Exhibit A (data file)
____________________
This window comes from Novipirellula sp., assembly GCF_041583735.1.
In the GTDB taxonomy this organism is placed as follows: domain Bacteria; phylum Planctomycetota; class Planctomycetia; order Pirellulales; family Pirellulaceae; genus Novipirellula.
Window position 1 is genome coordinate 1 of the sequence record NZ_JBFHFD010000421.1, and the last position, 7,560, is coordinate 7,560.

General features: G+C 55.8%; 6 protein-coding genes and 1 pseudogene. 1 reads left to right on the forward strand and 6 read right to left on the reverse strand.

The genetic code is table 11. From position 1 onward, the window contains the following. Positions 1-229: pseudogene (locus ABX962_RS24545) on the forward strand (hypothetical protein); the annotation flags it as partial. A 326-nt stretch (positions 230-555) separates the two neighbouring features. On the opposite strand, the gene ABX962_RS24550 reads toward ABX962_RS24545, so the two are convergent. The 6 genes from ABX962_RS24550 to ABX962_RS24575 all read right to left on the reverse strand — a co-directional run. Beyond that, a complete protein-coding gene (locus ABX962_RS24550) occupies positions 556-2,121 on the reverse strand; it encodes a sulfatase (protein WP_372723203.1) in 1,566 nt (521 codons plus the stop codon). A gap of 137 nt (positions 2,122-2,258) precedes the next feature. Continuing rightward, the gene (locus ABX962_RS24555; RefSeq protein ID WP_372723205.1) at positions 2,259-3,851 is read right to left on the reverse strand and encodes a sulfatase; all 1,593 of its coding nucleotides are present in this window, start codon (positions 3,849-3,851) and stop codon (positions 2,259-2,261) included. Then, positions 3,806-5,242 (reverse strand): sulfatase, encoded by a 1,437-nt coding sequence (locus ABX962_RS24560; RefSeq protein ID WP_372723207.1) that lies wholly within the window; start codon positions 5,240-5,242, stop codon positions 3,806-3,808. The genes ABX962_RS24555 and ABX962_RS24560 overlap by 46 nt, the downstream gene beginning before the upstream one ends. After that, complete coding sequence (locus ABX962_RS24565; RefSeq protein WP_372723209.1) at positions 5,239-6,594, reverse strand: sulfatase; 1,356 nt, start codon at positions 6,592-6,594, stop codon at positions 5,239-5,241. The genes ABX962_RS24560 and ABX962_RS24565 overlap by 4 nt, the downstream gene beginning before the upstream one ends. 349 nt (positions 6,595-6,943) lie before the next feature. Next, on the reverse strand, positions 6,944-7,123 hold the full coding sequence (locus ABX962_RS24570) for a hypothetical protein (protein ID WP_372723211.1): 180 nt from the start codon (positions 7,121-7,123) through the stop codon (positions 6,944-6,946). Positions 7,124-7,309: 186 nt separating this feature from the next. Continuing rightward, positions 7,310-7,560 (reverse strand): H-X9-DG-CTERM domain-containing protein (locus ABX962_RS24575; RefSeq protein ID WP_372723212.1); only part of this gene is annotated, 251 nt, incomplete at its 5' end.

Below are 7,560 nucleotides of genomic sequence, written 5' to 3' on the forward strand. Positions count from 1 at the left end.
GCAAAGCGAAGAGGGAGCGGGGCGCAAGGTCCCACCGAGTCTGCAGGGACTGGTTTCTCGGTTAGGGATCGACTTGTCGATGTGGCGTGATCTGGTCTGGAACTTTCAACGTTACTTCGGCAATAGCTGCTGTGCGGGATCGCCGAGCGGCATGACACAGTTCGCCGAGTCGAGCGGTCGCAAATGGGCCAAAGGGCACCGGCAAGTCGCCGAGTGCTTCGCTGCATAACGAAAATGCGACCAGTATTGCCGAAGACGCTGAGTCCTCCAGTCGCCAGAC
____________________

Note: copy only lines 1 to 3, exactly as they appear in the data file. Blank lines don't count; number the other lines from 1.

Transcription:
This window comes from Novipirellula sp., assembly GCF_041583735.1.
In the GTDB taxonomy this organism is placed as follows: domain Bacteria; phylum Planctomycetota; class Planctomycetia; order Pirellulales; family Pirellulaceae; genus Novipirellula.
Window position 1 is genome coordinate 1 of the sequence record NZ_JBFHFD010000421.1, and the last position, 7,560, is coordinate 7,560.